Achieving wireless connectivity in automotive production lines
Wires are increasingly a thing of the past. Wired connections in handheld tools have long been known to disrupt the work of industrial operators — including reduced efficiency and being unable to pinpoint connection errors. Clavis’ customers face these issues when securing clamps and setting belt tension in their automotive production lines. Here, I explain why wireless connectivity is becoming more essential, and how you can achieve it.
Most automotive production lines rely on the use of handheld devices in environments where space is restricted. Accessibility constraints and a lack of manoeuvrability can make it difficult to operate wired tools.
Let’s take the opening or closing of pre-opened-pre-positioned (POPP) clamps as an example. POPP clamps within vehicles must be ‘snapped’ closed to ensure a leak-proof connection between hoses and fittings. Failure to secure these clamps properly can cause hoses to disconnect, thus oil or water leakages.
What’s more, these clamps are usually located in restricted and difficult-to-reach spaces — down below or high above. This makes it difficult to manoeuvre and use tools in ways that ensure the job is done properly.
Thankfully, there’s an alternative — and cost-effective — option that could remove those pesky wires for good.
Trust in traceability
Operators need tools they can trust. With a wired tool, it can be extremely difficult to pinpointing where, or why, the connection was lost. Time and money then have to be spent reassessing the wired system.
This is where wireless tools are advantageous. Any communication problem can be easily looked after and fixed. Furthermore, re-positioning of the tool can be done much faster compared to wired tools. Finally, fast communication speeds allow for fast data logging.
Data logging is where an electronic device records data over time with a built-in sensor, or through external instruments and sensors. The operator can revert back to the individual data points and visually see whether a process has been completed, or to help pinpoint any problem.
This is especially handy when removing or affixing POPP clamps. Not only does Clavis’ Gusto POPP tool ensure clamps are successfully closed — and can do so within 0.3 seconds — but the tool also records the vibrations as the clamps shut.
Almost instantly, it is possible record whether the clamp has been properly shut. The amount of data used in the process is minimal, yet highly important as the process of closing a POPP clamp can be performed only once. This also means the process of closing the POPP clamps only needs to be performed once.
Let’s put this into perspective, using the example of an automotive production line. Clavis’ Gusto tool has been shown to release around 2000 clamps per day, which is about three clamps per vehicle, and releases each clamp within 0.3 seconds. This requires that the tool sends a stream of data within that short time range.
For this, operators need a reliable communication protocol between the tool and the receiver. The Gusto tool uses a quick and robust protocols, (Dual way radio frequency or IEEE 802.11), which allows the operator to receive a variety of information, including raw data of the tool’s vibrations through a receiver. The receiver features a ‘tool-present’ LED light, which indicates there is a secure radio link both to and from the Gusto tool.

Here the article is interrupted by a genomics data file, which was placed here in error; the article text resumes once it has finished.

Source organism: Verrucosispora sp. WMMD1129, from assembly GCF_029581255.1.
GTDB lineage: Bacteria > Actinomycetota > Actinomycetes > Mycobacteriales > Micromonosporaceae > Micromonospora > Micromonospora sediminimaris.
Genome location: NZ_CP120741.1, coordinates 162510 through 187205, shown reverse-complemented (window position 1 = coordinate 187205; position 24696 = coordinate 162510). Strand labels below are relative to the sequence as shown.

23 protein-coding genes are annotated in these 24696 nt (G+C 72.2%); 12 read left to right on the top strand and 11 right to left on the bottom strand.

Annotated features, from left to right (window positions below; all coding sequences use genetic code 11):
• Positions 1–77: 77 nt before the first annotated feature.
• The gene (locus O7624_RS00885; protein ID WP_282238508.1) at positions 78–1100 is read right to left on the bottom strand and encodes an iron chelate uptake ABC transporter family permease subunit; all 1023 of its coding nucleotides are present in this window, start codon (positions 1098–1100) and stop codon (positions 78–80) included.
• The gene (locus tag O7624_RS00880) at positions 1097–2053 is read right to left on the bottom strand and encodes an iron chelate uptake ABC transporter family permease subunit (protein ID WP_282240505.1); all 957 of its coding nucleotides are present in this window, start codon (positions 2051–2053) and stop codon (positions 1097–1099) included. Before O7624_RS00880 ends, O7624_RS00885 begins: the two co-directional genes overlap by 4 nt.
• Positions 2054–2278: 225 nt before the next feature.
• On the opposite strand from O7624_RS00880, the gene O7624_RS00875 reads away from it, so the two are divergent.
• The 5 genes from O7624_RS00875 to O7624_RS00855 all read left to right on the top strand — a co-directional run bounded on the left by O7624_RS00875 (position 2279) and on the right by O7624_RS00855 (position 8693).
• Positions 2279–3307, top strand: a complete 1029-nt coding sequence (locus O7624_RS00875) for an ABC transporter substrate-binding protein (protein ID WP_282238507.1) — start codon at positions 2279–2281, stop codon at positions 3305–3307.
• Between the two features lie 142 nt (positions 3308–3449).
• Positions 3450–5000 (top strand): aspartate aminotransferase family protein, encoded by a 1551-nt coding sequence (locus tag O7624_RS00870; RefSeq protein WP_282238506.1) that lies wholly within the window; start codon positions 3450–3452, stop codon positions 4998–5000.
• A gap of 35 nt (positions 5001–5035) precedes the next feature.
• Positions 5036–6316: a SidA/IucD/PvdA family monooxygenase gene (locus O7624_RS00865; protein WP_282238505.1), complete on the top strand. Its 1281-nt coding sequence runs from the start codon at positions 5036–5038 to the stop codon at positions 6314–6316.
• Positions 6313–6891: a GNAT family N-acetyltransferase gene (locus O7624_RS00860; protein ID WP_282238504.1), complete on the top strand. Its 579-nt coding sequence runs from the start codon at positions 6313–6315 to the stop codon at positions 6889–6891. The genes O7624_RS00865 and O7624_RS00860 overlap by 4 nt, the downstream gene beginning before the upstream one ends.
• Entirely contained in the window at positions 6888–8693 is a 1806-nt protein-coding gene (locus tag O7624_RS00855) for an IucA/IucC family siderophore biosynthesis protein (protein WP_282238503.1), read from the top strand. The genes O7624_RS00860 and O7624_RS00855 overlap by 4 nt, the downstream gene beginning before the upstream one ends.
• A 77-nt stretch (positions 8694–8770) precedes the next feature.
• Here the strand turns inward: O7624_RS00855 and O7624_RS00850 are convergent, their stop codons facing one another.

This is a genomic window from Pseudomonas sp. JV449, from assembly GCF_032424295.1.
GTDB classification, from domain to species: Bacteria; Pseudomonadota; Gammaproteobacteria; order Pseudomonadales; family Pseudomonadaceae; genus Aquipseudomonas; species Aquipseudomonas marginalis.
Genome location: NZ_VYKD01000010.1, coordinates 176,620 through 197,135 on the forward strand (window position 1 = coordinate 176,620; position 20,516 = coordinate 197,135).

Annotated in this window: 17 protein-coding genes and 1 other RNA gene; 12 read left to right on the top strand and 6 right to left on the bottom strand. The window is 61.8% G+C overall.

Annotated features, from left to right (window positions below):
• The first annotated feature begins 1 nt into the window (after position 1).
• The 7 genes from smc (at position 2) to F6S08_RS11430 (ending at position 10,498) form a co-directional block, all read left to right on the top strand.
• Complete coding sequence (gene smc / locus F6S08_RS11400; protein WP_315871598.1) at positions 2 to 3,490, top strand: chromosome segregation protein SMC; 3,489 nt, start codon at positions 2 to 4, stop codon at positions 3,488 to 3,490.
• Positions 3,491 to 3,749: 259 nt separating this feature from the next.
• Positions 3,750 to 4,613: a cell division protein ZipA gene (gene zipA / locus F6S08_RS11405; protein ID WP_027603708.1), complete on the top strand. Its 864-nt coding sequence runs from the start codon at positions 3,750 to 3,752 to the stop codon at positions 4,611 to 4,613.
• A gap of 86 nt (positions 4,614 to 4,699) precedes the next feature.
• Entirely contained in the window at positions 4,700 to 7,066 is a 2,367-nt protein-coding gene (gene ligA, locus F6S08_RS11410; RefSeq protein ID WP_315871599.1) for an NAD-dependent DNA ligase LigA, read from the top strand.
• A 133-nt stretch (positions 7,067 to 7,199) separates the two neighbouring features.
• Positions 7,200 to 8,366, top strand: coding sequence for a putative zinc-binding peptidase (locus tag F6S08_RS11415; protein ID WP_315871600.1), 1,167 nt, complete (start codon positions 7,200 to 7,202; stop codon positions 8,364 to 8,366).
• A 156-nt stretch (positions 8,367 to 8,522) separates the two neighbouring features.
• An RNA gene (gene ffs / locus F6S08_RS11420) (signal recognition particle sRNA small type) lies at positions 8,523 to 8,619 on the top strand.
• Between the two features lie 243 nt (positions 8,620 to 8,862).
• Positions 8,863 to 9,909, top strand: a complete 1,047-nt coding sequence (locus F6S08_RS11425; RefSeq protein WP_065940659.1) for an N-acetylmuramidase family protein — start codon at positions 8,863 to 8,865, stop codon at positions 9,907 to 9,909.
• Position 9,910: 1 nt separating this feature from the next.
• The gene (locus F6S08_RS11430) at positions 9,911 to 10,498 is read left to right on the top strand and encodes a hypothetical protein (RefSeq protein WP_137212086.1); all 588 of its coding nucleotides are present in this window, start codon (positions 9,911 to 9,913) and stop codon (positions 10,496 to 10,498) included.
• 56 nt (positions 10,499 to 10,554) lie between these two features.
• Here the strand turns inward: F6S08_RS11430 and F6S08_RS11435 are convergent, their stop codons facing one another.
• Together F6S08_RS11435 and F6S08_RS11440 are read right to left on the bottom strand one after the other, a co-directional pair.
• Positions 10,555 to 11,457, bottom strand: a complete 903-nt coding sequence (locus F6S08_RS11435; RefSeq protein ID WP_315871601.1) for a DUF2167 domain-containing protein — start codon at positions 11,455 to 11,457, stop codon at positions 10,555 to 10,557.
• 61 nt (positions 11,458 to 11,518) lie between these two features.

The result is a secure, and trustworthy error-proofing output which connects to the plant’s quality computer system. This provides full traceability of each clamp set by the Gusto.
Never miss the point
We’ve talked about how wireless handheld devices manage smaller volumes of data when releasing POPP clamps. But wireless connectivity is also required when operators need to record higher data volumes.
An example of this is when measuring the tolerance of a handbrake. Again, handbrake setting requires the use of a series of data points over a constant period. Generally, setting a handbrake can be broken down into three stages: energising the brakes, unwinding the brakes and winding them into the correct position.
In comparison to closing POPP clamps, the importance of data during the handbrake setting process is much lower, as there are multiple data points throughout the stages to take data from. In fact, by using one way communication from the tool to the receiver, Clavis’ handbrake measuring equipment ensures operators receive data points through each stage of this process. Therefore, if a data point is missed, the system still functions correctly as the process is much slower compared to the transmission data rate.
Plug and play
Another advantage of wireless tools is that they are easier to install — huge amounts of time can be saved that would normally be spent configuring wires.
When installing a wired tool, the wires must be connected to the operator’s system. This installation process needs to be done again in case of a rebalance — which is the changing of process from one station to another — and the wires must be taken out of the current area, before setting them up again in the next station.
This takes up time and costs that can be avoided by going wireless. Instead, wireless devices have a plug and play capability, which means they are designed to work perfectly when first used or connected without needing reconfiguration or adjustment by the user. We’re always exploring the potential of wireless devices, here at Clavis. That includes wireless unit mounting plates for use with belt tension measurement systems, and our Gedore wireless breaking torque wrench system.
These are just a handful of reasons why wires are increasingly becoming a thing of the past. To stay up to date, automotive engineers must transition to wireless connectivity. Get in touch with me today for a consultation on how you can reap the benefits of being wire-free with Clavis’ handheld tools.
Article by Pavlos Sgardelis